According to the team behind this interesting new Indiegogo campaign, nearly every death, ER visit, or hospitalization in the U.S. due to asthma is preventable. Because it can be difficult for sufferers to recognize the signs of an impending attack, an early warning system that could be carried around each day was needed. Thus they came up with Wing, a sensor that links up with a companion app on your phone to help manage and understand what asthma is doing to your body.
By blowing into the Wing sensor, it measures how much air you can blow in a single second, and how fast it flows, the results of which give a picture of how your lungs are working. The app presents the data in a simple to understand traffic light system, helping asthma sufferers understand if they’re in danger of having an attack.
Used regularly, it can help you recognize signs of an attack, understand how you respond to different medications, or discover triggers. The app collates all the data, which can be shared with your doctor to help better manage asthma attacks.
Perhaps best of all, Wing is incredibly easy to use, and to live with. It doesn’t have a battery so it never needs charging, and it plugs into your phone using the headphone port — so there’s no worry over compatibility. However, the app is only available for iOS at the moment, but an Android version is in the works. The sensor has no moving parts, doesn’t require complicated calibration, and meets the standards set down by the America Thoracic Society for lung measurements. It’s worth noting that Wing still has to pass through the FDA for approval.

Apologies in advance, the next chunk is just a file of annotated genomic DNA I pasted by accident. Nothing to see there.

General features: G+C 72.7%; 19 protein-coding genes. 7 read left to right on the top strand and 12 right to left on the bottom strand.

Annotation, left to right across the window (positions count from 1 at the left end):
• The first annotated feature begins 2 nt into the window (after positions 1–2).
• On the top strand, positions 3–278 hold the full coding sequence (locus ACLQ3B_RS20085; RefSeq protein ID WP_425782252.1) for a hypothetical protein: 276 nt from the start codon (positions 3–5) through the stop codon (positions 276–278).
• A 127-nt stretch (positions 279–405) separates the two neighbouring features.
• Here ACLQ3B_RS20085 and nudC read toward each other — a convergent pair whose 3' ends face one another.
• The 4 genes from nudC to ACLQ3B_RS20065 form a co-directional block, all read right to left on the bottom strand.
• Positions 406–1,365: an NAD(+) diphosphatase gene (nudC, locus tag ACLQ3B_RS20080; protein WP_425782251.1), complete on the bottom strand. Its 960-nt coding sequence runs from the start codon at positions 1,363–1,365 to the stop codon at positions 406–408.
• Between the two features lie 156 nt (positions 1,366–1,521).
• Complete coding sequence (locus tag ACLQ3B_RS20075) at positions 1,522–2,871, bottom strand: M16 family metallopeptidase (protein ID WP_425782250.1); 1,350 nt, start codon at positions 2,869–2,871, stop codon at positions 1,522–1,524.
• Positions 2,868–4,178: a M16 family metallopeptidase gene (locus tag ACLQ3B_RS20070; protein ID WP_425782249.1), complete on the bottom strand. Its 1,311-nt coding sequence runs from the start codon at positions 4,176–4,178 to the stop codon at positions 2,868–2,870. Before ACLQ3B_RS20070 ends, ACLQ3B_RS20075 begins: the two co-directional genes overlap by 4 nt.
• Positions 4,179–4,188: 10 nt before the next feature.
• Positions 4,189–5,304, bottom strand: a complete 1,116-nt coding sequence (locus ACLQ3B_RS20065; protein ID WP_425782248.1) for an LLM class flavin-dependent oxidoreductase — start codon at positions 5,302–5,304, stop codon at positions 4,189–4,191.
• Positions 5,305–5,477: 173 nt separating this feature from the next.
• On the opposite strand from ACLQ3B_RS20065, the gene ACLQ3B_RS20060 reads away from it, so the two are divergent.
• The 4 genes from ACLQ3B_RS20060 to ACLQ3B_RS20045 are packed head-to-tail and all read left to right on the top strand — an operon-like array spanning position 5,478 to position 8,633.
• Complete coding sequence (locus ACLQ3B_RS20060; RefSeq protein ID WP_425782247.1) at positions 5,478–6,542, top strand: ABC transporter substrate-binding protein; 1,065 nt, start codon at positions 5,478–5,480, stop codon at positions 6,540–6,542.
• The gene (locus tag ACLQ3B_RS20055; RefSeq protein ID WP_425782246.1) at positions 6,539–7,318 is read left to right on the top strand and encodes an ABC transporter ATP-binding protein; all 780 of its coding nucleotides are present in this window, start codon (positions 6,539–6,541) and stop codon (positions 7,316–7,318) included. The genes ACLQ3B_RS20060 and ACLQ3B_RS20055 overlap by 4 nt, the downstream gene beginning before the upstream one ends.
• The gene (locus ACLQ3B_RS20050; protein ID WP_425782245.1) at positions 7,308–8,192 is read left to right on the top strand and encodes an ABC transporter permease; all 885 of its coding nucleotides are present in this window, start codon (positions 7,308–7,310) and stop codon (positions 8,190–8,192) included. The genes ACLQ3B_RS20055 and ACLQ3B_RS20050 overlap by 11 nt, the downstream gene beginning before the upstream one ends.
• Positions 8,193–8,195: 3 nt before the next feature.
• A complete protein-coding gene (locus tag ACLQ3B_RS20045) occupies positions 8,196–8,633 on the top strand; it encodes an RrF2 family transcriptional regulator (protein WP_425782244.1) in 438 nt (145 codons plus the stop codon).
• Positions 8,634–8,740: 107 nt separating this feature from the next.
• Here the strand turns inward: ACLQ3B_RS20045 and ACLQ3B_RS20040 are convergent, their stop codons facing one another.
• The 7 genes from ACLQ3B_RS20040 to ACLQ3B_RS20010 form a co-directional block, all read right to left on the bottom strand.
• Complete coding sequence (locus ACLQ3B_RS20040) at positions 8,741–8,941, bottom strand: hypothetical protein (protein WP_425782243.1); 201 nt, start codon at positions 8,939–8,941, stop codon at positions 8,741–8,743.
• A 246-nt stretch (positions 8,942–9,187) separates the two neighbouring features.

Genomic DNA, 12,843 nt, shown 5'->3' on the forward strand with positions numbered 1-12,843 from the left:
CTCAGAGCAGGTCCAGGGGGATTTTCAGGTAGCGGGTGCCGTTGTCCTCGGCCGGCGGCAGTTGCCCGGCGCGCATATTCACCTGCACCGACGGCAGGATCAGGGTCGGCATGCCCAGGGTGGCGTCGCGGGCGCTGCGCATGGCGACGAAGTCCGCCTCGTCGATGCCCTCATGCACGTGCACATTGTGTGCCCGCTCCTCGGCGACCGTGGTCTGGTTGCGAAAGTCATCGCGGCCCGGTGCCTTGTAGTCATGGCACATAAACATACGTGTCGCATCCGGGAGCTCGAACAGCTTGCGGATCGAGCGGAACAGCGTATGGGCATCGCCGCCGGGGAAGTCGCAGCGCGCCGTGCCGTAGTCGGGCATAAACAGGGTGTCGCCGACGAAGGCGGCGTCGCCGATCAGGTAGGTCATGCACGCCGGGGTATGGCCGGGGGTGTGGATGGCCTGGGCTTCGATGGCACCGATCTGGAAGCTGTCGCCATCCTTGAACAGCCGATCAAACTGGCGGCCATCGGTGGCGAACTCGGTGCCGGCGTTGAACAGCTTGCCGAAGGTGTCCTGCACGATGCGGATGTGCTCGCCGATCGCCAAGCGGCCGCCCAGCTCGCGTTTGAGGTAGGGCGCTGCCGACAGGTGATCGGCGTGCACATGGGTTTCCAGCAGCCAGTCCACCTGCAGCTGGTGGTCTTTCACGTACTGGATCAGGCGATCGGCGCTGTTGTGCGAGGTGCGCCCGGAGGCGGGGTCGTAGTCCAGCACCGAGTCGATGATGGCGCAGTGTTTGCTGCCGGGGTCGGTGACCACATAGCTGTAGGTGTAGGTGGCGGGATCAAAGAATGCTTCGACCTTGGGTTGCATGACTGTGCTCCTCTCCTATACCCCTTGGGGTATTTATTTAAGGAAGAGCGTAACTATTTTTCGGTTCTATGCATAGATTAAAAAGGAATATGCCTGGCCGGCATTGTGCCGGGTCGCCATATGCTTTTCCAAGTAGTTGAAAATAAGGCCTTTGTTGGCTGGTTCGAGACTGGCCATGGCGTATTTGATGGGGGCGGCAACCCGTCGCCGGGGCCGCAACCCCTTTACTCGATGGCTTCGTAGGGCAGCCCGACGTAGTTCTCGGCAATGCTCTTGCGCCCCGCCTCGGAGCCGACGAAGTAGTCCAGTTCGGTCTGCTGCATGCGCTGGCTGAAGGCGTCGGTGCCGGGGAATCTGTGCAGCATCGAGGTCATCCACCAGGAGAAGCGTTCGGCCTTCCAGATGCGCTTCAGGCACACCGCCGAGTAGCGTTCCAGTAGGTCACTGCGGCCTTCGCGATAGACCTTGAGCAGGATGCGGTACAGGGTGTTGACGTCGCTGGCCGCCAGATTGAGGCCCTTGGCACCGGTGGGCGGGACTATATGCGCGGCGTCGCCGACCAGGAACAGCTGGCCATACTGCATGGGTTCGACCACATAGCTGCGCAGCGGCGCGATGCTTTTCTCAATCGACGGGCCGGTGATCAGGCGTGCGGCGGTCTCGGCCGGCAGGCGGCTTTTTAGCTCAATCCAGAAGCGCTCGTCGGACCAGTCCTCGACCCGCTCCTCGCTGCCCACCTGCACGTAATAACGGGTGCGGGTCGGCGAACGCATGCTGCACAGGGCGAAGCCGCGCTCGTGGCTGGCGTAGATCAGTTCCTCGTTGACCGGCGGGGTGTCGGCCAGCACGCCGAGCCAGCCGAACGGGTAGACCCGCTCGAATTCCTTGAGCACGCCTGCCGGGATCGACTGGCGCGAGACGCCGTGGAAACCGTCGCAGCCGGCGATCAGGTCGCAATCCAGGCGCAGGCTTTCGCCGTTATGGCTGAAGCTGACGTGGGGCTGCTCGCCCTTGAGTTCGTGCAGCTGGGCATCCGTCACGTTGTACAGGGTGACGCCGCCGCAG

It’s not only suitable for checking up on asthma either. The team says athletes, and even musicians and vocalists could benefit from its results, along with sufferers of other lung-related problems. Wing is part way through its Indiegogo campaign at the time of writing, and a little over 50-percent funded already. The cheapest early bird offer has already been snapped up, but it’s still available for $90, or $100 if that level also sells out. If you support the campaign, expect delivery of the Wing around August next year.
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